Fighting the Inner Presciptivist with XKCD

I’ve been reading xkcd comics for about 6 years, religiously. I have, in fact, read every single one of them because, like a dork, when I first started reading them, I did the ‘catching up on a new webcomic’ thing and went through the archives. Though Randall claims his is a webcomic of ‘romance, sarcasm, math, and language’, it’s probably safe to say that ‘language’ isn’t often a topic. However, in all those years, he has never posted a single thing about language that immediately made me think, ‘THIS IS WRONG!’. However, today’s comic did:

Mouseover text: “If things are too quiet, try asking a couple of friends whether “a couple” should always mean “two”. As with the question of how many spaces should go after a period, it can turn acrimonious surprisingly fast unless all three of them agree.”

What I’m referring to is the rule that many of you are probably familiar with: ‘a couple’ means ‘two’ and ‘a few’ means ‘three’ (I’ve also heard ‘a few means three or more’). This was drilled into my brain as soon as I was old enough to even think about using those words. Reading today’s comic drew my attention to the fact that this is a prescriptivist rule… so why didn’t it sit right? Why did I feel so icky about thinking of ‘a couple’ as anything other than ‘two’?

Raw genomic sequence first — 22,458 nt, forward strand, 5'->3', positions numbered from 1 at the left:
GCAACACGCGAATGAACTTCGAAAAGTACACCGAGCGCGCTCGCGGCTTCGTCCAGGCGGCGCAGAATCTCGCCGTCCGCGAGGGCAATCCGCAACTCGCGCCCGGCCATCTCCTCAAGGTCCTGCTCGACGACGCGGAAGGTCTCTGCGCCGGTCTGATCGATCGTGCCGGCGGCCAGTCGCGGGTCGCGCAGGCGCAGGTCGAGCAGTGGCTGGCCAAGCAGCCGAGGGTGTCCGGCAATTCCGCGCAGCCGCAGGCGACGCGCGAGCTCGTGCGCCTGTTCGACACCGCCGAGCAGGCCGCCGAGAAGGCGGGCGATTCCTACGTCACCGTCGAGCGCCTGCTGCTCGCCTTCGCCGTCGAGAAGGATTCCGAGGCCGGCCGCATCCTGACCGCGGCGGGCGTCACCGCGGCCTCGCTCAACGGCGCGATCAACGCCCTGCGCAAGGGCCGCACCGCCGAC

Well, I think it’s because I am fairly consistent in using ‘a couple’ to mean ‘two’ and ‘a few’ to mean ‘three’. I usually counter a prescriptivist rule by acknowledging that it’s a ‘mistake’ I make all the time and it makes my language stilted and awkward if I try to avoid it. Unfortunately, I had nothing in my arsenal this time. So, what do we call a prescriptivist rule that results in natural language?

Inherently, there’s not really a problem with it, I suppose. In my idiolect, ‘couple’ = ‘two’ and ‘few’ = ‘three’ or ‘three or more’. It works, it’s natural, it’s what I feel comfortable with. BUT, I do notice that I don’t use ‘couple’ or ‘few’ when I’m being specific. If I want two things, I’ll ask for two things. If I ask someone to “Grab a couple of lawn chairs and bring them over to the barbeque” I imagine them returning with two chairs – one under each arm. If they returned with three, I would be surprised, but I wouldn’t feel like they’ve misunderstood a basic principle of language (and probably feel like maybe I should have gotten off my lazy bum and helped). Even if I say, “I was hanging out with a couple of friends on Friday”, I mean that it was me and two friends. But more to the point, if someone tells me that they were hanging out with a couple of friends, I imagine anywhere from two to five or so. I apply the rule to myself, but I don’t expect others to follow it.

In any event, after having a good think about this webcomic, I realized that, by George, Randall was right. All of these terms can be used to refer to small sets (though I think of several as a bigger than ‘a couple, a few, or a handful’). Even if I’m comfortable with the prescriptivism in my idiolect, it’s definitely acceptable to use the words in a non-prescriptivist way (though, as with all flouting of prescriptivist rules, be prepared to justify yourself, or people will think you’re an uneducated idiot…I’ve had that happen before.)

As an aside, while I was proofing this post, I reread the mouseover text. It didn’t occur to me that the joke was the fact that at the end, Randall uses the word ‘three’ to refer to the ‘couple of friends’. The first few times I read it, I thought the ‘three’ included myself.



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